30 Dec 2009: Sedwick C (2009) Correction: A Simple Rule for Proteins to Follow. PLoS Biol 7(12): 10.1371/annotation/a025570d-dada-4e07-9cd4-b5cbed27ee4a. doi: 10.1371/annotation/a025570d-dada-4e07-9cd4-b5cbed27ee4a View correction
Citation: Sedwick BC (2009) A Simple Rule for Proteins to Follow. PLoS Biol 7(11): e1000232. doi:10.1371/journal.pbio.1000232
Published: November 3, 2009
Copyright: © 2009 Caitlin Sedwick. This is an open-access article distributed under the terms of the Creative Commons Attribution License, which permits unrestricted use, distribution, and reproduction in any medium, provided the original author and source are credited.
Competing interests: The author has declared that no competing interests exist.
With the help of a simple rule to screen for N-terminal acetylation, researchers can now study how this modification affects protein function.
Proteins are the workhorses of cells, acting as enzymes, structural elements, and signal transducers. The tremendous variability in proteins' chemical and physical properties is achieved through the manner in which they are made—by the mixing and matching of a set of basic building blocks known as amino acids. Each amino acid consists of a carbon atom attached to an amine group, a carboxyl group, a hydrogen atom, and one of 22 structurally and chemically distinct side groups. When a cell builds a protein, it uses the instructions encoded in a corresponding gene to tell it which amino acids to use, and in what order. A new protein is assembled front-to-back, with each new amino acid added to the growing chain by hooking its amine group to the carboxyl group of the previous amino acid.
The business of protein assembly is just the first step in creating a functional protein. Once assembled, a protein must next be folded into the proper 3-D shape for its designated cellular function. Then, it may be further altered by a myriad of chemical modifications, which can affect anything from its activity level, to its location within the cell, to its longevity. One such modification, called amino terminal acetylation (N-acetylation), involves adding an acetyl group to the amine group of a protein's first amino acid. N-acetylation affects around 80%–90% of proteins in human cells (and about 50% in yeast). Researchers think N-acetylation occurs as a protein is being made, and that, in some cases, it may affect a protein's proper location, stability, and function within the cell. Until now, the rules governing whether a given protein receives this modification weren't fully understood, a situation rectified in a paper by Sandra Goetze, Erich Brunner, and colleagues in this issue of PLoS Biology.
The enzymes that carry out N-acetylation are known as N-terminal acetyltransferases (NATs). They have been identified in yeast and humans and appear to work by recognizing specific sequences of amino acids. However, it turns out that simply being recognized by NATs does not guarantee that N-acetylation will occur; many proteins containing the appropriate recognition sequences lack N-acetylation. Goetze and colleagues postulated that some other feature of proteins overrides NAT recognition to control whether the protein receives N-acetylation.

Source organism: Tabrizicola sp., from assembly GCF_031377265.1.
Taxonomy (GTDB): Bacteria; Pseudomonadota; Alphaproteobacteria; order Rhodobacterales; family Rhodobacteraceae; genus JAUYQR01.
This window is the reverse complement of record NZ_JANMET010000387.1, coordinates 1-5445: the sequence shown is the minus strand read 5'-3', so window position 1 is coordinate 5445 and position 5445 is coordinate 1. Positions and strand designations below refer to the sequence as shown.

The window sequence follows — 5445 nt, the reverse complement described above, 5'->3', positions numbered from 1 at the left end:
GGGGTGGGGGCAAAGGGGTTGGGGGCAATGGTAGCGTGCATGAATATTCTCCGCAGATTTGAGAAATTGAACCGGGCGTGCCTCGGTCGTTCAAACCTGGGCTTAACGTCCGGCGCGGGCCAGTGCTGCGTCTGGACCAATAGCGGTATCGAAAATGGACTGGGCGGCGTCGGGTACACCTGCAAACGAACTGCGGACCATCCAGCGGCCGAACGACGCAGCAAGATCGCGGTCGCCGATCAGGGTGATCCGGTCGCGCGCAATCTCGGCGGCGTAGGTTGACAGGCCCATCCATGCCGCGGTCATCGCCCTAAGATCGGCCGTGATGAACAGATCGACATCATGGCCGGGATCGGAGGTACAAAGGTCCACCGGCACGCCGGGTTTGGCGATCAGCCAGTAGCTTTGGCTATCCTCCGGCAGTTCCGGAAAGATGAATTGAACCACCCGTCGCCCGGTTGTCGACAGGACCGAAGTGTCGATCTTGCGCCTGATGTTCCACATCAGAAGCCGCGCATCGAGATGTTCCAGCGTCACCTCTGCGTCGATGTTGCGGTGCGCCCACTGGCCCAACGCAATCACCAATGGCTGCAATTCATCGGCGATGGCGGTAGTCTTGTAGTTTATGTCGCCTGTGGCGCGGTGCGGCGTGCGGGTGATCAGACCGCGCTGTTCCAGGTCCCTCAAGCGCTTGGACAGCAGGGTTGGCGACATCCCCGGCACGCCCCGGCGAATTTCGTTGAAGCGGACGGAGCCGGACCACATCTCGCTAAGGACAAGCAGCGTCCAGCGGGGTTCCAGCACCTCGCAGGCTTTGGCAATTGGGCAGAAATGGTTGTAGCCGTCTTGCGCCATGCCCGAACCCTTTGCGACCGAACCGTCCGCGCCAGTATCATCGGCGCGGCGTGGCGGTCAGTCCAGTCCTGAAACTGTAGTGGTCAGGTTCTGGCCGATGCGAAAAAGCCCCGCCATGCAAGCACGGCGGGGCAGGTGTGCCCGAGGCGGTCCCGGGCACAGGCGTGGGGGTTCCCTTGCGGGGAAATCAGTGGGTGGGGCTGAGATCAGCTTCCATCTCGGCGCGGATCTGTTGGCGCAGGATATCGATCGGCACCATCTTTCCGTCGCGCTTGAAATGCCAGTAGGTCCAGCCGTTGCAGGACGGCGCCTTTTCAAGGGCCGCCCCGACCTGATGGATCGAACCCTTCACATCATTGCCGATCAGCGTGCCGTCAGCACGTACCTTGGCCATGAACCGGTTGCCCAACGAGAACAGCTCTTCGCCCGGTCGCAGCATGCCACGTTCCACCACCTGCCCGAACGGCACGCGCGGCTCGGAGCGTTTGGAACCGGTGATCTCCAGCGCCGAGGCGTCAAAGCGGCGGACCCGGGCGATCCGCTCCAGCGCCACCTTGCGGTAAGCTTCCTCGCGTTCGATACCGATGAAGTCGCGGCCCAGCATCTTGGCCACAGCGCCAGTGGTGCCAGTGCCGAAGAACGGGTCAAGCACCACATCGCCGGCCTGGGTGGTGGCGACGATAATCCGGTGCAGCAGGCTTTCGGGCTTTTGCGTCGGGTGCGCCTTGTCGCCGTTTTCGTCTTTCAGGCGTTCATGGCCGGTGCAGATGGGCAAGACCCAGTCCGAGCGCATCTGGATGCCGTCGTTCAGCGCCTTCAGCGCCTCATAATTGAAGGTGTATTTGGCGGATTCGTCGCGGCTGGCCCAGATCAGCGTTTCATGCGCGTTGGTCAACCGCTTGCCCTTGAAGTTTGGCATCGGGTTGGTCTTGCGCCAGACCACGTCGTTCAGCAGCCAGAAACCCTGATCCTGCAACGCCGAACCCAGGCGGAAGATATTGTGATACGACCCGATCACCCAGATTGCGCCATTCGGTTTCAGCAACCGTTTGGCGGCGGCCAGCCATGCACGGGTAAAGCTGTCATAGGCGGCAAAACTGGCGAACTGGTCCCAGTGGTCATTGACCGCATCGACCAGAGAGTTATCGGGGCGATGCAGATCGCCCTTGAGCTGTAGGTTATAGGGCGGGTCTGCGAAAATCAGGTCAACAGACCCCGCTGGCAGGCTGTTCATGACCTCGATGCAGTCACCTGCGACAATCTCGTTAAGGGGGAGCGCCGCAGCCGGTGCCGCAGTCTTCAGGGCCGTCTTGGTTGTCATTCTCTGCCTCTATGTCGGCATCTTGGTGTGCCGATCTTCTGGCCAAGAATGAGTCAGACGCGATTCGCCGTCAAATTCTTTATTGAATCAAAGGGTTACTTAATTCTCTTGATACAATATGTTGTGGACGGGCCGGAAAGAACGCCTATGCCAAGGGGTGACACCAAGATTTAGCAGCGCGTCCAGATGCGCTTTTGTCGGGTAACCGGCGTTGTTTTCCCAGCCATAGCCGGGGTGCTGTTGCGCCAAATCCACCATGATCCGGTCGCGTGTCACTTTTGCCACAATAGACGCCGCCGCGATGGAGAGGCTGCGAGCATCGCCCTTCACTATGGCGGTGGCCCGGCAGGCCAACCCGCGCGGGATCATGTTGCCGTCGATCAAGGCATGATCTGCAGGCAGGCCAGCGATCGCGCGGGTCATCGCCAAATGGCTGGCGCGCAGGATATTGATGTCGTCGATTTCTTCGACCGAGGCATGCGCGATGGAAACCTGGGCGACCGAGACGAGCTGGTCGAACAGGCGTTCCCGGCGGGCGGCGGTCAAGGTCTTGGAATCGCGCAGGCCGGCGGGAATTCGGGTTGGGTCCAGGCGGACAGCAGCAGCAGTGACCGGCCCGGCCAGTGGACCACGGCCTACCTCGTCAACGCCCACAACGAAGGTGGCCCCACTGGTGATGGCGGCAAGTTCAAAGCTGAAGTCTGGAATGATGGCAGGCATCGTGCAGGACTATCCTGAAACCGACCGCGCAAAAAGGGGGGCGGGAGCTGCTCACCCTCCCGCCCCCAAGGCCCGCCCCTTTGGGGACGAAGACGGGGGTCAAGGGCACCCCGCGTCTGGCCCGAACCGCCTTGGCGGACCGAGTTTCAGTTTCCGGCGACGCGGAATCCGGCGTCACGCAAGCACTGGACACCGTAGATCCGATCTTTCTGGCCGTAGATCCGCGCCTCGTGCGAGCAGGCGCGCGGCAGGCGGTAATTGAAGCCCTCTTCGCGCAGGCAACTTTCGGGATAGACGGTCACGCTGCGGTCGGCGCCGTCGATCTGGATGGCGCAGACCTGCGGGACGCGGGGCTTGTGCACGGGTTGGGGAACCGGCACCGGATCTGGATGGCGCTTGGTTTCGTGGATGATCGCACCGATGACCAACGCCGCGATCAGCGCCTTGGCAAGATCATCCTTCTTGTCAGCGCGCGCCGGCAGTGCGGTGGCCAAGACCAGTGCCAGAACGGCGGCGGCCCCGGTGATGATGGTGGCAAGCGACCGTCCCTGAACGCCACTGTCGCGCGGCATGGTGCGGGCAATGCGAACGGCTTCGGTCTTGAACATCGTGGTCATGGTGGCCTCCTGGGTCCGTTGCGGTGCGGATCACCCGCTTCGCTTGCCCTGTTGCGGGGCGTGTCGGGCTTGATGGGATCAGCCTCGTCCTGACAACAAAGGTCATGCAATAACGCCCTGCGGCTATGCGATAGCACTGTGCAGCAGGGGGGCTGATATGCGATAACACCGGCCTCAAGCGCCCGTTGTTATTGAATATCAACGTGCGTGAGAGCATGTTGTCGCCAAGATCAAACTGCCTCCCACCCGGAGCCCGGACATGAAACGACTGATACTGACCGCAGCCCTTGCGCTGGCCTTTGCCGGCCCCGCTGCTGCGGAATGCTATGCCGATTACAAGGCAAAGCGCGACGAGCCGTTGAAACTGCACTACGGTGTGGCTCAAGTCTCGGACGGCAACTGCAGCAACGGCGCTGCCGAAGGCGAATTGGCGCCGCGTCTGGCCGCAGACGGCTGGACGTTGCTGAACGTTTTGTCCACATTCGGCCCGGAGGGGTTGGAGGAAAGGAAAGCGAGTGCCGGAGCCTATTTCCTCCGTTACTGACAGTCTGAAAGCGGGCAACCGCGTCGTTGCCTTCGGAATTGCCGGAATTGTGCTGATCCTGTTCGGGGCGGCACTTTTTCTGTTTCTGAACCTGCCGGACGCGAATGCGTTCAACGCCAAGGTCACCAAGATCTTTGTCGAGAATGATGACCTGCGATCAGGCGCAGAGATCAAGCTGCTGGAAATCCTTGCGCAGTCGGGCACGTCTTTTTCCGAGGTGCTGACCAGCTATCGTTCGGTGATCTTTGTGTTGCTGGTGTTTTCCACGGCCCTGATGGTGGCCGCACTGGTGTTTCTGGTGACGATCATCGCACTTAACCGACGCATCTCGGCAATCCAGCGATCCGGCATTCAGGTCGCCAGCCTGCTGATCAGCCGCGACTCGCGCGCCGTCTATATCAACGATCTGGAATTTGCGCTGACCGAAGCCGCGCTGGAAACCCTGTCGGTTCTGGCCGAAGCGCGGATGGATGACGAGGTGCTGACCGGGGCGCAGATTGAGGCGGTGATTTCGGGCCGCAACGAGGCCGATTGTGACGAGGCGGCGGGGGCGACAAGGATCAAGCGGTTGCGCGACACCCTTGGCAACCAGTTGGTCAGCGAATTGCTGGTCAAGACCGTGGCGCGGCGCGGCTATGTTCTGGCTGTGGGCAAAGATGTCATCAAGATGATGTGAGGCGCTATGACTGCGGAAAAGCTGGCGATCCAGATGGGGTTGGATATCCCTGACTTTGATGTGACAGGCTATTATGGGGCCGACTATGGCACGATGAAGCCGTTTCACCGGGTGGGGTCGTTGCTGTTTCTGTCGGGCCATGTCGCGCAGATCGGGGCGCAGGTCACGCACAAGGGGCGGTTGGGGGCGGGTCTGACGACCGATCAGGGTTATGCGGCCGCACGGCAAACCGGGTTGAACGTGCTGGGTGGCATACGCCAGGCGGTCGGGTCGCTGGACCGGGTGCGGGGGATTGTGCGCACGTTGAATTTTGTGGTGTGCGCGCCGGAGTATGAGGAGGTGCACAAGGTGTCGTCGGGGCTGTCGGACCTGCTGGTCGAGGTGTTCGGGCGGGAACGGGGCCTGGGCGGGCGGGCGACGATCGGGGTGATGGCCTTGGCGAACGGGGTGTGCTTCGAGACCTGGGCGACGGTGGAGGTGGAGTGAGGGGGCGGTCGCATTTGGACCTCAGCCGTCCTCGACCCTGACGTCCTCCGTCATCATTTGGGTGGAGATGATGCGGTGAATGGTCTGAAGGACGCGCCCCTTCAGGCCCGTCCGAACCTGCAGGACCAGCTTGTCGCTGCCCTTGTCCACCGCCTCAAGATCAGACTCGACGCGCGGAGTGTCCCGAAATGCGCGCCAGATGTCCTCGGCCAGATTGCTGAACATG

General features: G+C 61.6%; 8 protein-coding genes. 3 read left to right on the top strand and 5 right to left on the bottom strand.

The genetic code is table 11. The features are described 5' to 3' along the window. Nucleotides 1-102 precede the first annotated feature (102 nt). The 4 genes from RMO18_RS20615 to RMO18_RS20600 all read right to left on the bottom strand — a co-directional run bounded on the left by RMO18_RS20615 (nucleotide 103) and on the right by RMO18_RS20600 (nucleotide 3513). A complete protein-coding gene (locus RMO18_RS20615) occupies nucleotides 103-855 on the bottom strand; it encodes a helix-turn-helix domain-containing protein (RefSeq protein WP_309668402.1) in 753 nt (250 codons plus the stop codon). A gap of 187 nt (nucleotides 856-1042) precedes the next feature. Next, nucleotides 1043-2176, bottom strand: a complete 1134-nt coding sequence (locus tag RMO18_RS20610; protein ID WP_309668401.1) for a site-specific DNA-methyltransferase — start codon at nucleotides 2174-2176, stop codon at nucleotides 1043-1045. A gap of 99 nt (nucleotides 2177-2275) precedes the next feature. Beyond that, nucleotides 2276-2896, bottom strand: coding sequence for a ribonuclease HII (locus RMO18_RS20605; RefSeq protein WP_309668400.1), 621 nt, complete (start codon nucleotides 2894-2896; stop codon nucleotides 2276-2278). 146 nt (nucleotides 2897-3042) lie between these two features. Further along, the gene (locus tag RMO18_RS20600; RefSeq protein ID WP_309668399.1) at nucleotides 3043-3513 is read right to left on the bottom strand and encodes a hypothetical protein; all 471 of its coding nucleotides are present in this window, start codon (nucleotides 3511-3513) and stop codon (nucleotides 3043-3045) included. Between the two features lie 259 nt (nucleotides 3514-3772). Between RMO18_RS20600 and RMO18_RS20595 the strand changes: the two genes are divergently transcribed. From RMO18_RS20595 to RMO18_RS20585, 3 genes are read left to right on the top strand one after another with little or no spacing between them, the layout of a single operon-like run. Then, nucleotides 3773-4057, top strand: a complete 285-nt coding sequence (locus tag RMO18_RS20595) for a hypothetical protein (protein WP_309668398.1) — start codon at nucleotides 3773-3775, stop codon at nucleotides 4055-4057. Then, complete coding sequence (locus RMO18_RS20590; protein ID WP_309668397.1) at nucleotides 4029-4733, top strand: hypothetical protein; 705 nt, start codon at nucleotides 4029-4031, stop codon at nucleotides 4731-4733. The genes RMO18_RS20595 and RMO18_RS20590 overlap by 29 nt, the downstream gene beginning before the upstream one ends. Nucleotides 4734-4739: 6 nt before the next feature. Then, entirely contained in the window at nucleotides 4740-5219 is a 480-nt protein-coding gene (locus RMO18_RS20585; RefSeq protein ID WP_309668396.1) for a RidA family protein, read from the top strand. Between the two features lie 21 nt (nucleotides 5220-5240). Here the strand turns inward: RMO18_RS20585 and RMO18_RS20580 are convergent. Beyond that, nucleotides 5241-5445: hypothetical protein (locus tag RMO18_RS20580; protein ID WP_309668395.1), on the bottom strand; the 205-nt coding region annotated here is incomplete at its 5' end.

To explore this possibility, the authors turned to a favorite experimental system—the fruit fly. N-acetylation had been thought to be rare in flies, as few proteins with this modification had so far been identified in invertebrates. But, when Goetze and colleagues looked for N-acetylation on proteins purified from Drosophila Kc167 cells, they found that the modification is just as common in flies as it is in yeast and humans.
The researchers searched for patterns in N-acetylation amongst their purified fly proteins. They found that proteins sharing strong sequence similarity within their first 60 amino acids also shared the same N-acetylation state. This prompted them to explore whether the identity and/or order of amino acids within the first two or three amino acids of a protein is the determining factor. Previous work from other groups has shown that certain amino acids in these slots tended to predispose a protein to receive N-acetylation in other eukaryotes. Goetze and colleagues confirmed that this was also true in the fly. But, in addition, they discovered that this predisposition is overruled whenever a particular amino acid—proline—is present in the first or second slot of a protein chain. Proteins can be N-acetylated, it seems, only when there's no proline in either of the front two slots of their amino acid chain. The authors called this simple rule the “(X)PX rule.”
Goetze and colleagues tested the (X)PX rule by making targeted mutations in fly proteins. They took a protein that normally has the inhibitory proline and replaced it with a different amino acid to see whether the protein would then get N-acetylated. They also took a protein that doesn't normally have a proline and swapped one in to test whether it would inhibit N-acetylation. After expressing the modified proteins in cultured fly cells and testing for the presence of N-acetylation by mass spectrometry, they found that both these predictions were borne out. Further experiments using similarly mutated proteins in whole flies also supported the (X)PX rule. Identifying this simple rule now makes it possible to conduct more detailed studies of the role and impact of N-acetylation in cells.
Goetze S, Qeli E, Mosimann C, Staes A, Gerrits B, et al. (2009) Identification and Functional Characterization of N-Terminally Acetylated Proteins in Drosophila melanogaster. doi:10.1371/journal.pbio.1000236